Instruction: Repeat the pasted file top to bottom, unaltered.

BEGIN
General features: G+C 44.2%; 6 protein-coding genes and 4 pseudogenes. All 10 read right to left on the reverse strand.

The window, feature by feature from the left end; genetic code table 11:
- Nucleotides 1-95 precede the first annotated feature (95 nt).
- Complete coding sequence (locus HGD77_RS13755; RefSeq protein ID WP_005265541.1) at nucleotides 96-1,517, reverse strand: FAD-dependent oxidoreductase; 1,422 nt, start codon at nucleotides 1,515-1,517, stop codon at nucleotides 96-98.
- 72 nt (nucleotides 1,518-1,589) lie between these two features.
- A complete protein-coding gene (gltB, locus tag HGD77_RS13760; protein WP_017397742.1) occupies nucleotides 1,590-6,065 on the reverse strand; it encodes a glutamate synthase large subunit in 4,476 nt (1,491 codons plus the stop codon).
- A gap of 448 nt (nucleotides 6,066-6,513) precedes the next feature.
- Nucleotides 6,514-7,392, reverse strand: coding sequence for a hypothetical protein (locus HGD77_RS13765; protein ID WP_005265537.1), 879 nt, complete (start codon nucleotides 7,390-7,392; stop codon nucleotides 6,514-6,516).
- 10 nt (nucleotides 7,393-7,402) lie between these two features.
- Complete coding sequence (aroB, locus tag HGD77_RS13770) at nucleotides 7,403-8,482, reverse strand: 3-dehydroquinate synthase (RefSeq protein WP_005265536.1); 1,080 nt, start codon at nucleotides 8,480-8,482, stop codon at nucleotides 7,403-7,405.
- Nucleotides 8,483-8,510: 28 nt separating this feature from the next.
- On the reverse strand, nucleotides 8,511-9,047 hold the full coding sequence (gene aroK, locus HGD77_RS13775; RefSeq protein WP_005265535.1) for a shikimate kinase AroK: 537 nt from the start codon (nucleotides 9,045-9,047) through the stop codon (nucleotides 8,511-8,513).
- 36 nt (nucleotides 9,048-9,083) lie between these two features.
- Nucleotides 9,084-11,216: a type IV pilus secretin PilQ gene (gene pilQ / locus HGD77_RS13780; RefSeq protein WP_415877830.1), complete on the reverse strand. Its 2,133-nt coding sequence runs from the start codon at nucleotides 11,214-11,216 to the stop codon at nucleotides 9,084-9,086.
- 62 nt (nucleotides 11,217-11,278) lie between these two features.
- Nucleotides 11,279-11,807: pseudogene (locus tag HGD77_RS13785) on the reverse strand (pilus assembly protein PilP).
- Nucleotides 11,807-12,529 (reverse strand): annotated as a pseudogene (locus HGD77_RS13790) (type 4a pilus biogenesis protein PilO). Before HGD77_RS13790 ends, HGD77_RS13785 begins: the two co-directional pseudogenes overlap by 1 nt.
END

General features: G+C 44.2%; 6 protein-coding genes and 4 pseudogenes. All 10 read right to left on the reverse strand.

The window, feature by feature from the left end; genetic code table 11:
- Nucleotides 1-95 precede the first annotated feature (95 nt).
- Complete coding sequence (locus HGD77_RS13755; RefSeq protein ID WP_005265541.1) at nucleotides 96-1,517, reverse strand: FAD-dependent oxidoreductase; 1,422 nt, start codon at nucleotides 1,515-1,517, stop codon at nucleotides 96-98.
- 72 nt (nucleotides 1,518-1,589) lie between these two features.
- A complete protein-coding gene (gltB, locus tag HGD77_RS13760; protein WP_017397742.1) occupies nucleotides 1,590-6,065 on the reverse strand; it encodes a glutamate synthase large subunit in 4,476 nt (1,491 codons plus the stop codon).
- A gap of 448 nt (nucleotides 6,066-6,513) precedes the next feature.
- Nucleotides 6,514-7,392, reverse strand: coding sequence for a hypothetical protein (locus HGD77_RS13765; protein ID WP_005265537.1), 879 nt, complete (start codon nucleotides 7,390-7,392; stop codon nucleotides 6,514-6,516).
- 10 nt (nucleotides 7,393-7,402) lie between these two features.
- Complete coding sequence (aroB, locus tag HGD77_RS13770) at nucleotides 7,403-8,482, reverse strand: 3-dehydroquinate synthase (RefSeq protein WP_005265536.1); 1,080 nt, start codon at nucleotides 8,480-8,482, stop codon at nucleotides 7,403-7,405.
- Nucleotides 8,483-8,510: 28 nt separating this feature from the next.
- On the reverse strand, nucleotides 8,511-9,047 hold the full coding sequence (gene aroK, locus HGD77_RS13775; RefSeq protein WP_005265535.1) for a shikimate kinase AroK: 537 nt from the start codon (nucleotides 9,045-9,047) through the stop codon (nucleotides 8,511-8,513).
- 36 nt (nucleotides 9,048-9,083) lie between these two features.
- Nucleotides 9,084-11,216: a type IV pilus secretin PilQ gene (gene pilQ / locus HGD77_RS13780; RefSeq protein WP_415877830.1), complete on the reverse strand. Its 2,133-nt coding sequence runs from the start codon at nucleotides 11,214-11,216 to the stop codon at nucleotides 9,084-9,086.
- 62 nt (nucleotides 11,217-11,278) lie between these two features.
- Nucleotides 11,279-11,807: pseudogene (locus tag HGD77_RS13785) on the reverse strand (pilus assembly protein PilP).
- Nucleotides 11,807-12,529 (reverse strand): annotated as a pseudogene (locus HGD77_RS13790) (type 4a pilus biogenesis protein PilO). Before HGD77_RS13790 ends, HGD77_RS13785 begins: the two co-directional pseudogenes overlap by 1 nt.